The Twitter Outlook

One of the things that I will be doing in this broadcasting blog is looking at the social media side of things, as I feel this encompasses broadcasting, in that broadcasting nowadays also covers social media.

The Twitter Outlook is a post I shall do once a week (there or there about), and the purpose is quite simple – to list the top ten F1 drivers’ and teams’ with the highest Twitter followers, as well as those with the biggest increases and smallest increases. In the rare occasion I will maybe note if any driver or team actually loses followers. Losing followers is incredibly rare, although I recall in the football Barcelona losing several thousand followers when Chelsea beat them to reach the UEFA Champions League Final.

Every F1 team has a Twitter account, while the only three drivers’ not to have a Twitter account are Sebastian Vettel, Michael Schumacher and Kimi Raikkonen.

01 – 918,347 – Jenson Button (McLaren)
02 – 778,415 – Lewis Hamilton (McLaren)
03 – 438,569 – Fernando Alonso (Ferrari)
04 – 389,998 – Bruno Senna (Williams)
05 – 316,482 – Mark Webber (Red Bull)
06 – 181,923 – Sergio Perez (Sauber)
07 – 145,326 – Nico Rosberg (Mercedes)
08 – 141,523 – Heikki Kovalainen (Caterham)
09 – 140,571 – Pastor Maldonaldo (Williams)
10 – 121,987 – Pedro de la Rosa (HRT)
11 – 109,995 – Paul di Resta (Force India)
12 – 99,592 – Narain Karthikeyan (HRT)
13 – 71,341 – Felipe Massa (Ferrari)
14 – 67,348 – Vitaly Petrov (Caterham)
15 – 66,804 – Timo Glock (Marussia)
16 – 64,216 – Nico Hulkenberg (Force India)
17 – 47,753 – Kamui Kobayashi (Sauber)
18 – 36,938 – Romain Grosjean (Lotus)
19 – 23,710 – Daniel Ricciardo (Toro Rosso)
20 – 17,048 – Jean-Eric Vergne (Toro Rosso)
21 – 10,310 – Charles Pic (Marussia)

The drivers’ list in some places there are surprises, but the overall top few in the pecking order should not really be a surprise. The two main British drivers’ of Jenson Button and Lewis Hamilton inevitably lead the way, with Button very close to breaking 1 million followers, and will probably do so in the next few months. Behind them, is Fernando Alonso. Normally, that is not surprising – but the fact that he has only had a Twitter account for one and a half months and already jumped up to third and amassed over half a million followers means that he will probably end up breaking 1 million at some point this year as well. While Alonso has his Spanish army, Bruno Senna and Mark Webber follow behind with their Brazilian and Australian armies respectively, both with only 300 thousand people following their activities. One of the reasons as well I think these five have many more followers than the rest is that they tend to tweet regularly which is important for keeping the ‘audience’ in contact and building the follower list.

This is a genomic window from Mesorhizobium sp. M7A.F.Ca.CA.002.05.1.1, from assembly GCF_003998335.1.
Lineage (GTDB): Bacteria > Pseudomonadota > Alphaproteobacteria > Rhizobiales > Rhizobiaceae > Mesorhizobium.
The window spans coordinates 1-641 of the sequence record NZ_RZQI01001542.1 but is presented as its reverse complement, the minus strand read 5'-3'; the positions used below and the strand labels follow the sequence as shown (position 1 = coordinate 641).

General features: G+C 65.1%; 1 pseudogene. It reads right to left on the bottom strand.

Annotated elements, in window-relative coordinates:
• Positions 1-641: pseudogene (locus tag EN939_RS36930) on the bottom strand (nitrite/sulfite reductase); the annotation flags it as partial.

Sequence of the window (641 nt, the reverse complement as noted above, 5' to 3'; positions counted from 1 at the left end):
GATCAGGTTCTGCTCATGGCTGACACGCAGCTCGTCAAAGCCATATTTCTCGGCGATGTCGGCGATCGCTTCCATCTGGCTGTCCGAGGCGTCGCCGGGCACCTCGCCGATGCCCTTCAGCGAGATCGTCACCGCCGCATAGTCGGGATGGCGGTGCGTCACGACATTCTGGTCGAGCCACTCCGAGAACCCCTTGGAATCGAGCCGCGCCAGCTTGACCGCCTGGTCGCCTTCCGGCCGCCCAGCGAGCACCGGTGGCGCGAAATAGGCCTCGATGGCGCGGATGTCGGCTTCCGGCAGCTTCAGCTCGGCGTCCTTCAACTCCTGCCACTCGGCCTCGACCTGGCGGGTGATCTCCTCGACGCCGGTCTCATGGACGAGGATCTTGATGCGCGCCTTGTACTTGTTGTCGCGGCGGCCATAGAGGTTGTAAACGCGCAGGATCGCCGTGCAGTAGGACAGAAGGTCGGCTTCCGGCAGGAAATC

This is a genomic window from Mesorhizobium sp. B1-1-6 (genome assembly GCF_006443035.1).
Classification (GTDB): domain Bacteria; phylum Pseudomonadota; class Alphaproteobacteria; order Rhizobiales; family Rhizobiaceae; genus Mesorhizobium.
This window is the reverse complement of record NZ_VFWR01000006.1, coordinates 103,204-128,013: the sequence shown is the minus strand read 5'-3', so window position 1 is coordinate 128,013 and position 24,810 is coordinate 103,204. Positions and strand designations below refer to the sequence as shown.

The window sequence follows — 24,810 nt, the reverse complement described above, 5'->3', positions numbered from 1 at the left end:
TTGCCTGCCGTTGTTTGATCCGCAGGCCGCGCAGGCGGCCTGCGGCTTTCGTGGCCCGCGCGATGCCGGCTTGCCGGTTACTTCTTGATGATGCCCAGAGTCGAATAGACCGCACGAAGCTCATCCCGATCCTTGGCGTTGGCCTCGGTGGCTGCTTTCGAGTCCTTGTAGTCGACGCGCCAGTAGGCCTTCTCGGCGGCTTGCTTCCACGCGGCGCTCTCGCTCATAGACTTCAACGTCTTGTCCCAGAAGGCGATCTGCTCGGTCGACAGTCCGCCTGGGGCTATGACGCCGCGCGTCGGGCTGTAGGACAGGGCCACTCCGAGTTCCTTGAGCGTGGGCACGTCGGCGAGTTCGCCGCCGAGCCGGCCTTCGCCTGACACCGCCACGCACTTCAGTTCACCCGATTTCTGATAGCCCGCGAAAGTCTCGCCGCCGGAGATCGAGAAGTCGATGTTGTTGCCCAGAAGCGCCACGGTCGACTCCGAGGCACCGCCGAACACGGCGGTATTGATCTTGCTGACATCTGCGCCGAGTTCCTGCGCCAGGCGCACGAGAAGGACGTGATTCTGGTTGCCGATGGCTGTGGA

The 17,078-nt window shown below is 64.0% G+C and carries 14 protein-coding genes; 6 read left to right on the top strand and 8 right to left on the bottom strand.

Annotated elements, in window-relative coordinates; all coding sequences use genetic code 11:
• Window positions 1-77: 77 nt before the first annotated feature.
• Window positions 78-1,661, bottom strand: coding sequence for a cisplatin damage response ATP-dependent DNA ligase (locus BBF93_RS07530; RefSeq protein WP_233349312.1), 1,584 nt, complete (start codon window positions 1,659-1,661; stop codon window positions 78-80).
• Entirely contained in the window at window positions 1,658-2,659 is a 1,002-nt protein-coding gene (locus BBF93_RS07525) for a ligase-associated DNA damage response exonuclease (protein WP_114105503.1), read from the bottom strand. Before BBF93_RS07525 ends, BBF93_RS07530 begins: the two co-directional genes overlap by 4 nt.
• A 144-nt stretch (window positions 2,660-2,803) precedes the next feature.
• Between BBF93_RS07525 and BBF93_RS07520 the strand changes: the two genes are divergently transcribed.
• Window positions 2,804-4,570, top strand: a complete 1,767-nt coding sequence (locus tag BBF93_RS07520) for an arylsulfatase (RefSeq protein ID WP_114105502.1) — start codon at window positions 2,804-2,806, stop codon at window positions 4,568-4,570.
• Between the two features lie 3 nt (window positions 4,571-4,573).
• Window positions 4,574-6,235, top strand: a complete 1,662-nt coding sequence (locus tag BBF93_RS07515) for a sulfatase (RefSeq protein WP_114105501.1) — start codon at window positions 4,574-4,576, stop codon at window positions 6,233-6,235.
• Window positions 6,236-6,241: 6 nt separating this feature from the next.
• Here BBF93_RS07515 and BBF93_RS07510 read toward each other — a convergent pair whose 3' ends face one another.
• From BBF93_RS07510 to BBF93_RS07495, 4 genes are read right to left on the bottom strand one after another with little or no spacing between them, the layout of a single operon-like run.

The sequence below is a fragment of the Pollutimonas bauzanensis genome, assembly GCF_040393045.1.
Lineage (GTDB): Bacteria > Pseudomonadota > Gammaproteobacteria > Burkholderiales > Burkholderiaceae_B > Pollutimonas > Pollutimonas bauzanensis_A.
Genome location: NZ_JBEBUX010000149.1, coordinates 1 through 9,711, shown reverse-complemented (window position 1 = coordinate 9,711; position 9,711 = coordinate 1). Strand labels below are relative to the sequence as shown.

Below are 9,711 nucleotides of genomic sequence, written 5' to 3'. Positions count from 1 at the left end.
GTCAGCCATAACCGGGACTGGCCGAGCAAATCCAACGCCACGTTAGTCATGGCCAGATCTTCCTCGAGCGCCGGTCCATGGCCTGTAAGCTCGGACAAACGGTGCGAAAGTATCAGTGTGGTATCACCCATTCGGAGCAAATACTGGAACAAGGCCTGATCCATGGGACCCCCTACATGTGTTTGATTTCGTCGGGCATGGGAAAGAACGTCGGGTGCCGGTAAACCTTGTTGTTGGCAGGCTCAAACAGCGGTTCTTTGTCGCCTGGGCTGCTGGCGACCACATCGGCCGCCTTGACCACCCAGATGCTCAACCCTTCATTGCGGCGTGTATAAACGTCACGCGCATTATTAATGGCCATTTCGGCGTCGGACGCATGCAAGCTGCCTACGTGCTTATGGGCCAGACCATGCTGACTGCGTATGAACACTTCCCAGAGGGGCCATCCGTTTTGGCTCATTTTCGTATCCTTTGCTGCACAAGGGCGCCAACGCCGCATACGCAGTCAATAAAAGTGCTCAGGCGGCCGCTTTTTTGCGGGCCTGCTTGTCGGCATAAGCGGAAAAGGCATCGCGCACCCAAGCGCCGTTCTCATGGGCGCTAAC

Moving outside of the top 5 – and you have a driver per country essentially (Mexico, Germany, Finland, Venezuela) before you get to Pedro de la Rosa. Looking at his Twitter, he doesn’t seem to tweet a lot, so this surprises me. I think it will probably be because he is Spanish and therefore has ‘the Alonso effect’. The same applies with Paul di Resta and the effect surrounding Button and Hamilton. Behind di Resta, you dip below 100 thousand and once you get below Karthikeyan’s Indian army you’re left with a cluster of F1 drivers’ – 9 drivers below 75 thousand. For those wondering why Felipe Massa is down there, he, like Alonso, only joined Twitter in late March, thus I expect him to clear 100 thousand sometime soon. It shall be interesting to monitor this list as drivers’ have good or bad races.

01 – 256,334 – Ferrari
02 – 181,267 – McLaren
03 – 123,449 – Mercedes
04 – 106,032 – Red Bull
05 – 101,231 – Lotus
06 – 70,884 – Caterham
07 – 62,442 – Marussia
08 – 60,587 – Force India
09 – 54,859 – Williams
10 – 48,315 – Sauber
11 – 44,168 – HRT
12 – 38,210 – Toro Rosso

Moving to the teams, and Ferrari on top shouldn’t be any surprise considering the huge worldwide appeal they have, not only in Europe. It also shows with as a brand Ferrari is important to Formula One. Behind them, you have the other important brands above 100 thousand – McLaren, Mercedes, Red Bull and Lotus. Someone is probably going to point out Red Bull’s other Twitter account Red Bull F1 Spy. I could have added 106,032 to the amount for that Twitter, but it maybe that nearly all of the Red Bull F1 Spy’s followers follow the other account so I could get a false result, which would defeat the purpose of this. Behind the main 5, you have Caterham in 6th who seem to have a loyal following from their Team Lotus days. Like in the drivers standings, you then have a cluster of teams, none of which are major brands. The only team likely to advance up that list is Williams, but only if they show the results on the track.

I’ll keep an eye on the Twitter followers every week as I said above, and post updates on here. Comments and thoughts, as always are welcome.

Driver and Team statistics as of Monday 30th April 2012.

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